Friday, April 27, 2007


“There are many parts, but one body. Every individual part is valuable and necessary.” (Very brief summary of I Corinthians 12:20 and following).

The perspectives of each one are important to understand the entire picture on any issue we address. If the little toe were cut off, it would die, but the entire body would suffer loss of blood, pain, imbalance, and difficulty walking. If you think the little toe on the body isn’t very important you would not mind cutting yours off to make your point.

“What causes conflict, quarreling and arguing in the body of Christ? It happens when people in the church have the wrong goals. When they are chasing all the wrong things, for all the wrong reasons, they end up fighting over meaningless stuff and it escalates to violence.” (James 4:1 and following, paraphrased)

When we have different perspectives…For example, if I think we need more room to grow numerically while you think we need to grow numerically before we worry about needing more room… that does not inevitably lead to any conflict. Different perspectives are a normal treasure-filled resource for the body. Different goals on the other hand, will inevitably lead to conflict. James, the brother of Jesus, says that we get angry when we can’t obtain the things we want… our goals (James 4). When our goals are blocked we react with anger. In our anger, we act aggressive, hostile, pushy and caustic or we become silent, withdrawn, passive, and helpless. Please note that both patterns of behavior are rooted in anger.

It’s easy to see the aggressive, hostile and pushy acts as hostile. But we tend not to think of silent withdrawal as anger. But, silence and passive withdrawal can be just as much an act of anger as screaming and yelling. What makes silence a hostile, angry act is the principle of “the little toe.”

“I am angry with you, so I will punish you and get even with you by denying you any real access to my heart and soul. That will show you. That will leave you just as lonely and isolated as you deserve to be.”

I remember once on a grade school playground, one little girl had her feelings hurt. She yelled at her friends that had hurt her. “You just wait till I’m dead, then you’ll be sorry!” She then stomped off. Sometimes the angry edge to silent withdrawal is easily evident. Most of the time we are more sophisticated than the grade school level.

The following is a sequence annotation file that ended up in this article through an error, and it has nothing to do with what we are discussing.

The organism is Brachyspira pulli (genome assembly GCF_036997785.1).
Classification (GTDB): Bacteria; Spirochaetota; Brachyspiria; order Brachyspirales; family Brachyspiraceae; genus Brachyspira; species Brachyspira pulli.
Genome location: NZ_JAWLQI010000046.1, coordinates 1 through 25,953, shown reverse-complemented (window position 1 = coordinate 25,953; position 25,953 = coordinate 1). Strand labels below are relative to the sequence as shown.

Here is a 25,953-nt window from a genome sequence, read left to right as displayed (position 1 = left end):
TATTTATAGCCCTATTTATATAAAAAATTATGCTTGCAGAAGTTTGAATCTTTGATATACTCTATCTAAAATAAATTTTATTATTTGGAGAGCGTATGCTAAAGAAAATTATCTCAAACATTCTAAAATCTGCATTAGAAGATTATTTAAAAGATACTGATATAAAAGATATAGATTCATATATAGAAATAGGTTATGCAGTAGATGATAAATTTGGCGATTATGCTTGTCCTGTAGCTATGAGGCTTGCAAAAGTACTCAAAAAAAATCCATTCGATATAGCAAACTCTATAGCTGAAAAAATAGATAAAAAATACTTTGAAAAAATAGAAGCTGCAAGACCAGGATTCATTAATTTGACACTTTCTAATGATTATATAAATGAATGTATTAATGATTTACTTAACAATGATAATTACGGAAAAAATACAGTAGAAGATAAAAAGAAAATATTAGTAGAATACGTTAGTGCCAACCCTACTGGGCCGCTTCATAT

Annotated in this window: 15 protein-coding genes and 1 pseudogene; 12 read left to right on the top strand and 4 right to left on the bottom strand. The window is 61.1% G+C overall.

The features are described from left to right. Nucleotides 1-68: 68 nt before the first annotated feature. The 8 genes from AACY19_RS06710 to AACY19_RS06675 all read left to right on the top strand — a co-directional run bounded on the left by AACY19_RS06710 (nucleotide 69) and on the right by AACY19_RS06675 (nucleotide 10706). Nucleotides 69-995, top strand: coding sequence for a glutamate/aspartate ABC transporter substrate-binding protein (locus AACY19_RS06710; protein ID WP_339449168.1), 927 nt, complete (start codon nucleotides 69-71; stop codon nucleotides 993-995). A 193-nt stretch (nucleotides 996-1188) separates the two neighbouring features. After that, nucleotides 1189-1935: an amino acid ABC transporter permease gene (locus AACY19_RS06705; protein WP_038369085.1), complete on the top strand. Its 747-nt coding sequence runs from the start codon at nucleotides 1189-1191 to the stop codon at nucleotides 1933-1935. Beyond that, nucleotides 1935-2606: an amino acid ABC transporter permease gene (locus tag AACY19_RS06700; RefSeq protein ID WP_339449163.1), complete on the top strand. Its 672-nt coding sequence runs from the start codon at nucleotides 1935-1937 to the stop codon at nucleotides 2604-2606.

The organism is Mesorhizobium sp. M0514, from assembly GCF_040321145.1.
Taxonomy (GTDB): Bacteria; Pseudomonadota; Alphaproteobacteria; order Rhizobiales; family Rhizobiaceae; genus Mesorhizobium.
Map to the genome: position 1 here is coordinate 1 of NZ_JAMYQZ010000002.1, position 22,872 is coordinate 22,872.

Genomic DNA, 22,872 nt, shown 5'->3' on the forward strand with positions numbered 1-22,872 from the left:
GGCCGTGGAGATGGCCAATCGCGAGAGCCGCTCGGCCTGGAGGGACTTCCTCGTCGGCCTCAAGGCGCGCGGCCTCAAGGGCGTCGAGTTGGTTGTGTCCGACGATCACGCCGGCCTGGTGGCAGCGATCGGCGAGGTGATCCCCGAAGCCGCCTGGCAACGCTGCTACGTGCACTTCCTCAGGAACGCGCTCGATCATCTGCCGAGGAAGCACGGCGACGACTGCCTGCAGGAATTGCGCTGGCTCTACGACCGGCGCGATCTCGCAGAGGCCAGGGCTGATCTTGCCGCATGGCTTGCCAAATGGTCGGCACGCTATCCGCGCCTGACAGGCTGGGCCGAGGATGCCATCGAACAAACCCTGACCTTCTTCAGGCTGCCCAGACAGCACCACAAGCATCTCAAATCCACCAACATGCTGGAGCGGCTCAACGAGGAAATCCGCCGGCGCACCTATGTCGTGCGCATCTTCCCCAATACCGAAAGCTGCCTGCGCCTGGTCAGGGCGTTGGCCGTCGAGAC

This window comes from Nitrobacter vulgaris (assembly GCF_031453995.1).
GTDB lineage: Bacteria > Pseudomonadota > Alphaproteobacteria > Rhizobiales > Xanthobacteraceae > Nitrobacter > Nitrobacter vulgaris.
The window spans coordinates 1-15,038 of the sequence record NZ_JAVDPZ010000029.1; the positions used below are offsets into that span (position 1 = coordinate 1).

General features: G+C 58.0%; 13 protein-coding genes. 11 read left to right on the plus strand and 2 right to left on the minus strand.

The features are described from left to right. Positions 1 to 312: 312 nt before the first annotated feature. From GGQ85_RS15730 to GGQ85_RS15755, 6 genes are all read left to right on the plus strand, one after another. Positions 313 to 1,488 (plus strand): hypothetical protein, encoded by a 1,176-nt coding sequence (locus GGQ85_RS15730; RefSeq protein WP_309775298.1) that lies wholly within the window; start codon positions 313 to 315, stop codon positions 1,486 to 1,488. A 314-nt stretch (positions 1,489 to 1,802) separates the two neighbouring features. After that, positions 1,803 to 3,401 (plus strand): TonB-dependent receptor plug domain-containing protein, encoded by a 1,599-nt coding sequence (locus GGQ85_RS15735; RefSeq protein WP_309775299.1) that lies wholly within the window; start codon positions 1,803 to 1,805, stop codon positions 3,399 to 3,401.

Silence is a refusal to share the deep value of the “little toe” perspective. It is theft.

Eph. 4:25-29 begins talking about speaking truth to one another. It specifically says that we need to speak the truth to each other because we are one body. Then it either changes the subject abruptly to discuss anger or the topic shifts to anger because refusing to speak truthfully to one another is rooted in anger. Then it either changes the subject abruptly to discuss theft or the topic shifts to theft because refusing to speak truthfully (rooted in anger) is essentially denying the other person what they really have a right to… i.e. theft. Finally the topic abruptly jumps to speaking to one another in encouraging ways, or it is contrasting the same theme all along. “You owe it to the members of the body to bring your perspective in honesty and humility, rather than lashing out or withdrawing in anger and thereby stealing from them your input, to which they have a right.” I would argue that the Holy Spirit did not jump from one disjointed topic to another (starting and ending with how we speak to one another) but that He skillfully and wonderfully made the connections that refusing to speak truth to others in the body is rooted in anger and is theft.

Once we move past the point of speaking truthfully and lovingly from different perspectives, we set different goals. Once we set different goals, we begin the conflicts and quarrels.

Tuesday, April 17, 2007


I never spent much time watching the grass grow. I appreciated the fact that it is a slow and barely discernable process. I generally find it more rewarding (and distressing) to look at the grass now and then in two weeks. The impact of growth is much more obvious.

The same is true in personal and spiritual growth, but once in while a moment of growth is noted and should be celebrated. One of the hardest things for me to deal with is when I feel I have been falsely accused. Everything within me screams for the justice that would come from a clear hearing of ALL the facts. (Yeah, I know, I should read the book of Job more often.)

But this morning I got an e-mail that accused me of some things that weren't really an accurate appraisal of the facts. The girl that wrote the e-mail felt like she had a good idea and I took it away and took the credit. (To trigger my defensiveness even more, she copied my supervisor.)My first reaction was to explain that her perceptions were inaccurate. Instead, I took a deep breath and prayed. Rather than clarify the facts my accuser had misunderstood or misstated. I supported and apologized for the hurt she felt from the facts as she saw them. In the process I clarified the ways in which my actions were not intended to take her idea out of her hands, but to put her idea in the hands of people who could much more successfully bring it about. The real difference was that my explanation was not an excuse, it was an agreement. I recognized that her initial idea was great and wanted it to succeed as grandly as possible. So I had put it in the hands of the best people to push it forward. I emphasized that I greatly appreciated her contribution and regretted that her continuing contributions were not sought as others were "given the ball." I recognized her wound, approved of it, apologized for it, and asked for her help to make sure I didn't hurt someone like this again.